Texan family house foregrounds sports cars, secret spaces and fantastic finishes

Smitharc has shaped a formidable Texan family house in suburban Dallas, using courtyards and setbacks to create a series of intimate spaces within a substantial plot

Greenway House, a Texan family house by smitharc
(Image credit: Nathan Schroder)

Set in Dallas’s historic Greenway Parks district, this new Texan family house by Smitharc Architecture + Design makes the most of spacious plots and leafy outlooks, while also creating a series of secluded, private courtyard spaces away from the road.

Courtyard at Greenway House by smitharc

(Image credit: Nathan Schroder)

Greenway House: a Texan family house by Smitharc

The two-storey house is arranged around a ground floor courtyard, with a garage and ‘auto lounge’ closest to the street, set behind a bespoke sliding metal fence. Supplementing the two-car garage, this glass-walled space is effectively an art gallery for cars, with the owner’s Ferraris taking pride of place. 

Auto lounge with car inside at Greenway House by smitharc

(Image credit: Nathan Schroder)

The entrance lobby is set back still further, adjoining a generous internal courtyard, around which the house’s primary spaces are arranged. The long garden elevation includes an open-plan kitchen, dining and family room on the ground floor, with the far corner of the house occupied by a covered external lounge.

Greenway House by smitharc exterior at sunset

(Image credit: Nathan Schroder)

The ground floor also houses a bedroom suite, together with a scullery and laundry area. The staircase, which overlooks the central courtyard, rises up to the first floor level, running the length of the garden façade. Up here is a substantial main bedroom suite, complete with gym, salon, private roof deck and a large walk-in wardrobe.

Greenway House by smitharc interior with chair and ottoman

(Image credit: Nathan Schroder)

Two separate bedroom suites share views across the rear yard, together with a den. A study sits above the entrance hall. Set back from the main street, the house presents a mysterious, opaque grey limestone façade to the public, with the bulk of the glazing directed inward and to the rear. The massing also steps up away from the street, a nod to the original bungalow on the site.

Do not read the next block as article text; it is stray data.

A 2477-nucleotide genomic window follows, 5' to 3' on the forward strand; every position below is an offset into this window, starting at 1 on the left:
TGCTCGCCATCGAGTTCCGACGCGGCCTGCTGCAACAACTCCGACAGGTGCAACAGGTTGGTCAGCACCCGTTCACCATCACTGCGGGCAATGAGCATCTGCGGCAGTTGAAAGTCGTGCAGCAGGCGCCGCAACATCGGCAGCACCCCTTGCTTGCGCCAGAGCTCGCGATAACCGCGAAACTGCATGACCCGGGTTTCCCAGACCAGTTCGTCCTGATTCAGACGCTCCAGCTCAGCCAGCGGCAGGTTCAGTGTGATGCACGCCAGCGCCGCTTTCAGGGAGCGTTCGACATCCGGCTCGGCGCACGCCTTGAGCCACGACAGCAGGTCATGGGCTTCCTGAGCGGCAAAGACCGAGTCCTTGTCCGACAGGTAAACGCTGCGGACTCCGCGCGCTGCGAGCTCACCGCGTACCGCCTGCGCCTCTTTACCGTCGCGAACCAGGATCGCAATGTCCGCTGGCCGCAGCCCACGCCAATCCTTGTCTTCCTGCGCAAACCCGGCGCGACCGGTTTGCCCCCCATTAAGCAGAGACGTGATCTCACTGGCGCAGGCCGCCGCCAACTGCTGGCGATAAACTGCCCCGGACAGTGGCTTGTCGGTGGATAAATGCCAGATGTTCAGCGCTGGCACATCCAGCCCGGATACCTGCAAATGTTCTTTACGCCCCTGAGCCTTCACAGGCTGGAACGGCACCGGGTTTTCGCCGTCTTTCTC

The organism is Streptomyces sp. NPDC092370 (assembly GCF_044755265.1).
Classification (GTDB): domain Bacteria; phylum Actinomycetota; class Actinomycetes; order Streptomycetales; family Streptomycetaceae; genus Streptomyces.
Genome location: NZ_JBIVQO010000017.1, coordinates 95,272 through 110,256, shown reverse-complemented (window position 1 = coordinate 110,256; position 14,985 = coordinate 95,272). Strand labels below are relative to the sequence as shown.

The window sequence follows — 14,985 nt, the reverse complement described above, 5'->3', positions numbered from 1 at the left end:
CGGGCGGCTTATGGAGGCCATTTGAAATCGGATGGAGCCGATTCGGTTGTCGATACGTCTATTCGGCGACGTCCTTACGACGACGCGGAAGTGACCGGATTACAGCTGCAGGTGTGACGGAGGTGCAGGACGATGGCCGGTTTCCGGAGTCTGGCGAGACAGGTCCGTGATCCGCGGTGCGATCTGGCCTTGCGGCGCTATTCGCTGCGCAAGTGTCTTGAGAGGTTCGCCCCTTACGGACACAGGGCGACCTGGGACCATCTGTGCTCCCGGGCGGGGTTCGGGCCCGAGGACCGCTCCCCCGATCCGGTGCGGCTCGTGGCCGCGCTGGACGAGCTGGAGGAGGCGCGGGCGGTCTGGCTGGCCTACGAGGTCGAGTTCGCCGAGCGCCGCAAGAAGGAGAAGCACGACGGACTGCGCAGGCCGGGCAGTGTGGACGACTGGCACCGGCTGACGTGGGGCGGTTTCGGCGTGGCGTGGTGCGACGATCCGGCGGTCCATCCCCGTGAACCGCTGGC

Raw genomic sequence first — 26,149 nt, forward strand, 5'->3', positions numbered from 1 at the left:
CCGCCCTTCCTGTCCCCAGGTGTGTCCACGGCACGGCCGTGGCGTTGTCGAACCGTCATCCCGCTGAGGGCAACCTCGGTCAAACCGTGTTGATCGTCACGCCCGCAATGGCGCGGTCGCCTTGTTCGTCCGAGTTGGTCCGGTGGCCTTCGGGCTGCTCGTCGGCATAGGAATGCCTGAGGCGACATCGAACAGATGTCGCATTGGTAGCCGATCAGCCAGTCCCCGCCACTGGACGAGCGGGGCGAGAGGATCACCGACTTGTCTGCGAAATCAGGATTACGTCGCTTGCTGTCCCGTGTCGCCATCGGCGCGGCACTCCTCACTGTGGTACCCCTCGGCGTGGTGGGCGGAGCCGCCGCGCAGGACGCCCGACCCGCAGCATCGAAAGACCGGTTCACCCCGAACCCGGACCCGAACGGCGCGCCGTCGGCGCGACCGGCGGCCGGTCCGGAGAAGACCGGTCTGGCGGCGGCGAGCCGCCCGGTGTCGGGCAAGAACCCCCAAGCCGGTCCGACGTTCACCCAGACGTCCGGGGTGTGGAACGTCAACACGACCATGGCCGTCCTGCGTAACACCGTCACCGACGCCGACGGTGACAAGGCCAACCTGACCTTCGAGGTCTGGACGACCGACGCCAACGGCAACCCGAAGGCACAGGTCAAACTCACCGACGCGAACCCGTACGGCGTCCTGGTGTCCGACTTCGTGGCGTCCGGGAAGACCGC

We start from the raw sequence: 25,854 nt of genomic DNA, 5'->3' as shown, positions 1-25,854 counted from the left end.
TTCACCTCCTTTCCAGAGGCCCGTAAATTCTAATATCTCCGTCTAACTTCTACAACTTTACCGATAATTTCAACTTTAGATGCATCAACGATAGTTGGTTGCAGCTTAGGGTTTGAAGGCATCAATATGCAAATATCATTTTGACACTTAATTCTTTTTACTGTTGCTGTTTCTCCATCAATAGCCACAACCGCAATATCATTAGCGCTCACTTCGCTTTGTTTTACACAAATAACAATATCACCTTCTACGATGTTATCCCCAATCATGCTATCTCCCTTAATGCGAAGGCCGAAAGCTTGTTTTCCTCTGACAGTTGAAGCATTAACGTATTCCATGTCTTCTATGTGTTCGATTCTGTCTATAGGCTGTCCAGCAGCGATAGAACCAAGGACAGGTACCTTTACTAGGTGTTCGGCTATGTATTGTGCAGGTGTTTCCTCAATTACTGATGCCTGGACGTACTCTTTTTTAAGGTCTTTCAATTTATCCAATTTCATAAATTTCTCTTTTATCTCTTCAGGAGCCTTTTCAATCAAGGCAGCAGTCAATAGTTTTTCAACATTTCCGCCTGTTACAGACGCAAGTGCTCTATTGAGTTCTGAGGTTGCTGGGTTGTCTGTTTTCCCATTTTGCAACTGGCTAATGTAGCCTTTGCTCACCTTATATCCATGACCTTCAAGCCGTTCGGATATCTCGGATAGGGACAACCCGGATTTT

Greenway House by smitharc facade

(Image credit: Nathan Schroder)

The interior scheme was developed by Erin Sander Design, working closely with the architects. The intention was to create distinct zones within the open-plan area, using materials and furnishings to set each space apart. Sculptural elements like the kitchen counter and the elaborate upstairs salon bring bold colour to the interior, standing out against the blonde cypress siding.

Greenway House by smitharc interior with pink seating

(Image credit: Nathan Schroder)

Inside, there is silver oak panelling, bleached cypress wood, and polished Grassello plaster, with high-gloss lacquer elements and bronzed aluminium cabinets. White oak flooring runs throughout the ground floor. Outside, bespoke concrete pavers were used extensively to shape and direct the paths and views across the garden, emphasising the enclosed and private nature of the house.

Greenway House by smitharc living space with view to outdoors

(Image credit: Nathan Schroder)

Greenway House by smitharc living space with view to garden

(Image credit: Nathan Schroder)



Jonathan Bell has written for Wallpaper* magazine since 1999, covering everything from architecture and transport design to books, tech and graphic design. He is now the magazine’s Transport and Technology Editor. Jonathan has written and edited 15 books, including Concept Car Design, 21st Century House, and The New Modern House. He is also the host of Wallpaper’s first podcast.